This clause is highly welcome as I believe it will lead to higher standards, but my amendments would enable the caterers to deliver on them. The first key point is this: they need the resources to be able to do it. The amount of money spent on hospital food per day at the moment is simply not sufficient. Secondly, we need more training for staff. The training programmes have disappeared, and we need to get them back in to give staff the opportunity to show what they can do. Thirdly, we need to make sure that NHS trusts and foundation trusts are fully on board with bringing forward these regulations. There is no doubt that the efficiency programmes have taken their toll on the budgets for hospital catering and that, equally, the old-style national training schemes fell away and have not been replaced. The pay grade of qualified chefs and cooks needs to be reviewed to reflect the importance of their role. This issue is important in terms of the standards of food and nutrition for our patients and for the well-being of our staff.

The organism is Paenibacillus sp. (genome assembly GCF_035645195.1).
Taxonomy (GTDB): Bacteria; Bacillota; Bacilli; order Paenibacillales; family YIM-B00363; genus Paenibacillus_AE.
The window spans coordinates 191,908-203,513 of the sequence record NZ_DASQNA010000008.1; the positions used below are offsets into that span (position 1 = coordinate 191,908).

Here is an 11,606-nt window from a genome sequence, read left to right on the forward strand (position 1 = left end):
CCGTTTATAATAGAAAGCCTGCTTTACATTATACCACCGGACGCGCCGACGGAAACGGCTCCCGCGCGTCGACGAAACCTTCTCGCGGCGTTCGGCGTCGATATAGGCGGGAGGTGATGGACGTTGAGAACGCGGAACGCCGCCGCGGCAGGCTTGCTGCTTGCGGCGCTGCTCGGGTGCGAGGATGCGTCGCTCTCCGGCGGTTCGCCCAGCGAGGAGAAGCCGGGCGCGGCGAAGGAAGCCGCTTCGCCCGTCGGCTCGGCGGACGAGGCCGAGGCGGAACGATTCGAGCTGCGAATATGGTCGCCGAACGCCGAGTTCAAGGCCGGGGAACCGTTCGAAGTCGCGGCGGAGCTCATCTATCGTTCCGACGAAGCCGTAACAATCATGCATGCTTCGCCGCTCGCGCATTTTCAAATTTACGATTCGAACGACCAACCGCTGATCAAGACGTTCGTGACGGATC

My final amendment in this group is Amendment 264. What links all these amendments is that we need more consultants appointed—a small effort to enable us to improve the efficiency of the system. I remind the Committee of my GMC connections in relation to this. The amendment would add the Royal College of Surgeons of Edinburgh and the Royal College of Physicians and Surgeons of Glasgow, and their associated dental faculties, to the colleges that may be involved in the appointment of NHS consultants. My amendment was inspired by the Royal College of Surgeons of Edinburgh, which noble Lords might be surprised to learn has an office in Birmingham because many consultants who work in the English NHS are members of the Scottish colleges.